Tough questions. It is very convenient if you were a Landrieu supporter to blame race for his loss. But no one can know that with certainty.
However, if it was about race, it wasn’t about individual racism. The majority African-American precincts did not vote against Landrieu because they don’t like white people. They didn’t vote against an *individual* who they thought could not represent them. They voted against an *institution* – symbolized by a white face – that has never represented them.
Seventy-five percent of the African-American residents in New Orleans was affected by Katrina’s floods while only half of New Orleans’ white residents was affected. With a population breakdown of 67% African-American and 27% white in pre-Katrina New Orleans, that means more than 240,000 African-Americans were effected compared to around 64,000 whites. Therefore, while there are 2.5 times more black than white residents in New Orleans, 3.75 times more black residents were affected by the storm. [EDIT - thanks to Jim in comments]
No, a hurricane is not racist. But the institutional policies that led to the segregation we see in New Orleans were racist. And the segregation we see in New Orleans led to the disparate numbers of blacks affected by the storm.
Remember how New Orleans became a Chocolate City. Chocolate wasn’t added. The Vanilla left. And African-Americans do not share the same majority in the surrounding parishes:
Jefferson – 23% blackAfter the floods, almost all of Chocolate City’s residents were forced to leave. New Orleans’ population percentages today are a result of the Chocolate leaving and only the Vanilla coming back.
St. Bernard – 8% black
Plaquemines – 23% black
St. Tammany – 10% black
If this election was about race, it was about racial preservation. The existence of an African-American culture in New Orleans is endangered. Not just African-American political power.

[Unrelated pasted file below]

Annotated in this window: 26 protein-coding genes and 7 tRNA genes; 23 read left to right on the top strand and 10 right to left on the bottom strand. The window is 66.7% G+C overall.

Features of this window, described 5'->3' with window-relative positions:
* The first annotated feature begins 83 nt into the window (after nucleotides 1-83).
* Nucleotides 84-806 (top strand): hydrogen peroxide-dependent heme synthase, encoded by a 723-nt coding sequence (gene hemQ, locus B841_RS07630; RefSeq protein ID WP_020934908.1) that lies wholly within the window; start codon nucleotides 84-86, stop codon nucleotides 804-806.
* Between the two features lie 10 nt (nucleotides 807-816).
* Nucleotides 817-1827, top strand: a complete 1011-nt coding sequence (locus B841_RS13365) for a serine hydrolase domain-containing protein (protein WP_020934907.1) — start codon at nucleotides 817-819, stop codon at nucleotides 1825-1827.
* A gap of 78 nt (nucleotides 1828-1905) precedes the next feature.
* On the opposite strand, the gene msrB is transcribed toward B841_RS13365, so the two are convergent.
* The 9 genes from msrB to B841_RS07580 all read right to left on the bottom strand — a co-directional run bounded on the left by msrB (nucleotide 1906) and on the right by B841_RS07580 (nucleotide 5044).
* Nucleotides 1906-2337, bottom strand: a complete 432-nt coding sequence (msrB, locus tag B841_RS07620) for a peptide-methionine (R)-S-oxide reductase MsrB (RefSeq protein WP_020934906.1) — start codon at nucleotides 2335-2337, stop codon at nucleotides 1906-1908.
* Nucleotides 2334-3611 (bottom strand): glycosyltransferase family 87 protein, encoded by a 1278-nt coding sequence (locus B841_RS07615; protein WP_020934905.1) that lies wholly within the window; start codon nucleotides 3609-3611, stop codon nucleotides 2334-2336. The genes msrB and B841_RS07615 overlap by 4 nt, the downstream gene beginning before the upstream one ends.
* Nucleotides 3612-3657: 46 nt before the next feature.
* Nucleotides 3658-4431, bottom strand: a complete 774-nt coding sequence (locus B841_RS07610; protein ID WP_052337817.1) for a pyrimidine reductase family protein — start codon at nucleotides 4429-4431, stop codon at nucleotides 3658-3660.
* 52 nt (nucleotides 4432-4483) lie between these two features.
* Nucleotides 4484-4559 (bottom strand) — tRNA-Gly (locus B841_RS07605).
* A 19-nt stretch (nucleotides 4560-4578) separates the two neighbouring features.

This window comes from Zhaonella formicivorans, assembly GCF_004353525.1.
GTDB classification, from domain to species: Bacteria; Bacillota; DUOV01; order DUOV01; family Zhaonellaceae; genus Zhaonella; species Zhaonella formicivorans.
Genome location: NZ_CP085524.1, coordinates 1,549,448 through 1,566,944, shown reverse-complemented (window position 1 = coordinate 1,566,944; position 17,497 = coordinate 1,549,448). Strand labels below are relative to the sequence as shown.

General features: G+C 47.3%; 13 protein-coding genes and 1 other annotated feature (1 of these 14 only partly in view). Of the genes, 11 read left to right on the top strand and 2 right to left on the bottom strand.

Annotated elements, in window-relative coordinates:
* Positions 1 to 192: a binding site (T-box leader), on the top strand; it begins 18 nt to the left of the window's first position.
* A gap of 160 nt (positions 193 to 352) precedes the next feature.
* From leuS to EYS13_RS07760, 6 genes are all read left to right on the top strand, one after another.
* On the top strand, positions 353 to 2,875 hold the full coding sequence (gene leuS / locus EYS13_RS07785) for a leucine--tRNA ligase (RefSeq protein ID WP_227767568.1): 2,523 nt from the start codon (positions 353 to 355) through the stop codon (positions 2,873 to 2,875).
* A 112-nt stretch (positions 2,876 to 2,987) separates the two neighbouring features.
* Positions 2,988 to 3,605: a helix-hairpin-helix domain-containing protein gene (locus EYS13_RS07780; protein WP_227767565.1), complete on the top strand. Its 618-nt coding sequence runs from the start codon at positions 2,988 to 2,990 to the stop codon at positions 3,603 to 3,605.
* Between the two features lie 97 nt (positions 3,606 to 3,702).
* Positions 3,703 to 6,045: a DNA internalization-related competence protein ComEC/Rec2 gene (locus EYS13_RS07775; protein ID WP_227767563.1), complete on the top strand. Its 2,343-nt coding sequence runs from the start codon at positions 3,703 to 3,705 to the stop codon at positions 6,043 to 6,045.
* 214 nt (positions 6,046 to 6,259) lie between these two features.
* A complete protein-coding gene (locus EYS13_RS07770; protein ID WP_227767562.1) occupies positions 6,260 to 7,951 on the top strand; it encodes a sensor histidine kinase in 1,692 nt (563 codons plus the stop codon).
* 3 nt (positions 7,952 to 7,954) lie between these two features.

I felt Landrieu was the better administrator of the two candidates, better suited to control the everyday activities of a municipal government. But, if we really want all New Orleanians to return, then reelecting Nagin sends that message.
What’s the message? At the end of the day, New Orleans will be a Chocolate City. And that’s a good thing.
At least, it’s a good thing if a bigger piece of the democratic pie is divided amongst all residents. Greater numbers in a democracy should translate into greater advantages. Instead, as we see in this comparison of the 90% majority African-American Lower 9th Ward with the rest of the city, state, and country, neither advantages nor equality exist in various social categories for many of our black residents.
This is Nagin’s charge. The residents will return. But to what?
I don’t like Nagin’s style. I didn’t like his victory speech. I don’t like his visibly cavalier nature as he performs his duties as mayor. Behind closed doors, he might act differently. But I do not have x-ray vision and therefore can not see that. And I have not seen the results of a talented behind-closed-doors negotiator. I do look around and see a lot that hasn’t been done, however.
Despite my dislikes, I think Nagin’s reelection at the very least sends a positive message to displaced black New Orleanians that they are welcomed back. And we need everyone back to bring New Orleans back. It is the residents who will rebuild the neighborhoods, not the mayor.
Long live the Chocolate City. Long live New Orleans.